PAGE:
The attached aerial view may help.
On Sun, Feb 4, 2018 at 8:59 PM John Callender <callender.john@...>
A trick I’ve sometimes been able to use to see the Yellow-crowned Night
Herons without walking south on Sandyland Cove Road (which, as you say, is
a private road where birders officially don’t have access) is to use a
spotting scope from the area of the footbridge over Franklin Creek. From
either end of that footbridge (which you can reach via the public trail
that leads through the marsh from Ash Avenue) you have a distant view of
the white-railed vehicle bridge at the south end of Sandyland Cove Road.
Sometimes (maybe about half the times I’ve checked) one of the
Yellow-crowned Night Herons (which usually hang out near that vehicle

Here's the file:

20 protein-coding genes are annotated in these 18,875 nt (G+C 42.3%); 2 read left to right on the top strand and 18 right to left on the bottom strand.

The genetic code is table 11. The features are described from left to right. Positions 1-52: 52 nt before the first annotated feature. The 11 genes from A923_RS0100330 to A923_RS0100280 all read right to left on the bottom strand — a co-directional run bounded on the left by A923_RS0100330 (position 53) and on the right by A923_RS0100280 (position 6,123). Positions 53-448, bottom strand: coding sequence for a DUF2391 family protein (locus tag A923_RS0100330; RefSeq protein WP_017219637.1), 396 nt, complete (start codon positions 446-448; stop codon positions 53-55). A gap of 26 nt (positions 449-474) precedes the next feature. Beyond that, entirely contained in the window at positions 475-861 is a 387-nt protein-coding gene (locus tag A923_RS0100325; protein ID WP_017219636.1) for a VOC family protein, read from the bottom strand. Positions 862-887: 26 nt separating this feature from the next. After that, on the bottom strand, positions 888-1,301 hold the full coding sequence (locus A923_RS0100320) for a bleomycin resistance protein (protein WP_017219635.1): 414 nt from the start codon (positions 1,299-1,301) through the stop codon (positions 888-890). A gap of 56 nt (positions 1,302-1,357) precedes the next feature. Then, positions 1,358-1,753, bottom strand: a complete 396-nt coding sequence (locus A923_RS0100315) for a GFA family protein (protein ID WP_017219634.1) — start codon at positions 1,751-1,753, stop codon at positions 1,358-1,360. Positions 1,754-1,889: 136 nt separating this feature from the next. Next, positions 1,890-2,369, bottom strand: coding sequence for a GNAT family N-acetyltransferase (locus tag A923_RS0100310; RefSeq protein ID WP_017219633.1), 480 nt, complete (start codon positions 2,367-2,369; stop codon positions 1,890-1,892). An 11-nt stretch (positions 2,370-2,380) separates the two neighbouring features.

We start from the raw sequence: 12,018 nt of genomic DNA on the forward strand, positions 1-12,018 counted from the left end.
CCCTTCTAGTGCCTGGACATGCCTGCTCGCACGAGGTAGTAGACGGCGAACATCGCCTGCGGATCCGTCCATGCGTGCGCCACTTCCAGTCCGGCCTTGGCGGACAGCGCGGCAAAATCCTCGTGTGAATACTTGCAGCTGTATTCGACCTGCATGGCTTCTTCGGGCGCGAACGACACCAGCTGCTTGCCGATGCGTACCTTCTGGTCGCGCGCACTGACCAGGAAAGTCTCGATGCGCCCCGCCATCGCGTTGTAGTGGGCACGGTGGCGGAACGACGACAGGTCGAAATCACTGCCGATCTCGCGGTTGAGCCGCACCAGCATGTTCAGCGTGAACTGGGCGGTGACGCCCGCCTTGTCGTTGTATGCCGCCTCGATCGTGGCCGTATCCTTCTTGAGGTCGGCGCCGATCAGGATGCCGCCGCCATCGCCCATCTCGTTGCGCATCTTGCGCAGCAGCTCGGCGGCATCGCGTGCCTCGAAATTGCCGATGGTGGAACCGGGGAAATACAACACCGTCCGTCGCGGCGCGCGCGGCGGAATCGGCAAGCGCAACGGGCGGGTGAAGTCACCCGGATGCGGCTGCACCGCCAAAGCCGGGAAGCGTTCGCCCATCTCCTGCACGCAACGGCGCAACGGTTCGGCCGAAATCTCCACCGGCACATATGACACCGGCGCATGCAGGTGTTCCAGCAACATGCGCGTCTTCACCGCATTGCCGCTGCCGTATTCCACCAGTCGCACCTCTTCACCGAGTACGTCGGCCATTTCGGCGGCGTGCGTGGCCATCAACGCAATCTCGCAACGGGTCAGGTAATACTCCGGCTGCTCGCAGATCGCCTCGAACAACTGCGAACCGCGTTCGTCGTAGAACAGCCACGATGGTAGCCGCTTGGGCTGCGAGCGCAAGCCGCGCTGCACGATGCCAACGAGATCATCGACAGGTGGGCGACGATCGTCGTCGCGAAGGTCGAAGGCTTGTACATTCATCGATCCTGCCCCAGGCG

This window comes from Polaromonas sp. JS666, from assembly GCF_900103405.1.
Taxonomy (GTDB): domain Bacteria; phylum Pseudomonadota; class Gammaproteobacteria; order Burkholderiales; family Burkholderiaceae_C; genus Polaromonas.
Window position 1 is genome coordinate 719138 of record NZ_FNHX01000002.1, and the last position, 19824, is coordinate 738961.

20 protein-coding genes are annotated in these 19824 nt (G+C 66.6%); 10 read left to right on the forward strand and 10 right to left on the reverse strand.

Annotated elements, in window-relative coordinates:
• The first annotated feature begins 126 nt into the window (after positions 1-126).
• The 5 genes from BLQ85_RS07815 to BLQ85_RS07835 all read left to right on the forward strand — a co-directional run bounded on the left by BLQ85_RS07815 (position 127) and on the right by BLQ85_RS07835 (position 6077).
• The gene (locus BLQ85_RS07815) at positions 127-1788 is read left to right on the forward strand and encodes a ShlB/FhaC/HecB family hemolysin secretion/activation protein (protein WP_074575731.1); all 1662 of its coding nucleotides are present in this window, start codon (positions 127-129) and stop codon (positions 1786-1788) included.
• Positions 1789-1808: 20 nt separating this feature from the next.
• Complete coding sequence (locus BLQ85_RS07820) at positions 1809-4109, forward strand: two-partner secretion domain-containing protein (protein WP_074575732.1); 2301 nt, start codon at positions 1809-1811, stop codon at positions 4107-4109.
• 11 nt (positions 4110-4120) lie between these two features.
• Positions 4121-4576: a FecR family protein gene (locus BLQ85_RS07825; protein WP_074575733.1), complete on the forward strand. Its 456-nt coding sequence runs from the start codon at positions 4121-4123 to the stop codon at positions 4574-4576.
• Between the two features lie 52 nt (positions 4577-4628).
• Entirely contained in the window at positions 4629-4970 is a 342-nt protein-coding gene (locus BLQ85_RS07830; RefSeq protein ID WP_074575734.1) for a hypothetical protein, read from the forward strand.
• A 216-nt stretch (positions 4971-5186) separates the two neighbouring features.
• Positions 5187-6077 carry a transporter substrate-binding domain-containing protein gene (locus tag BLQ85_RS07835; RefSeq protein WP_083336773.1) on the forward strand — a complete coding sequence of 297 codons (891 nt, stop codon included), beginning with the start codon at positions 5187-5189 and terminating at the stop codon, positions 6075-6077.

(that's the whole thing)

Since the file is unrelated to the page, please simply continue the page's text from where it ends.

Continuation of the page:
bridge) is actually perched on the bridge itself, and hence is visible.
It’s far enough away that I haven’t been able to identify them using
binoculars, but with a scope you can get enough magnification to reveal the
face pattern, at least if the bird is one of the adult or adult-ish birds.
Worth a try, at least.
On Sun, Feb 4, 2018 at 3:49 PM Joan Lentz joanlentz@... [sbcobirding]
Santiago Lupi, a new young birder in town, and I went out to look for the
Pine Warbler at the S.B. Cemetery. We missed it, but gave it a 1.5 hour
try. I see that John Calendar saw it after we left.
Then we went to the Carpinteria Salt Marsh Nature Park, where we had nice
views of two adult Yellow-crowned Night-Herons (see
https://ebird.org/view/checklist/S4249955) The area where the
Night-Herons hang out is basically restricted access.
On Friday, Libby Patten and I looked for the Tufted Duck at Lauro
Reservoir with no luck.
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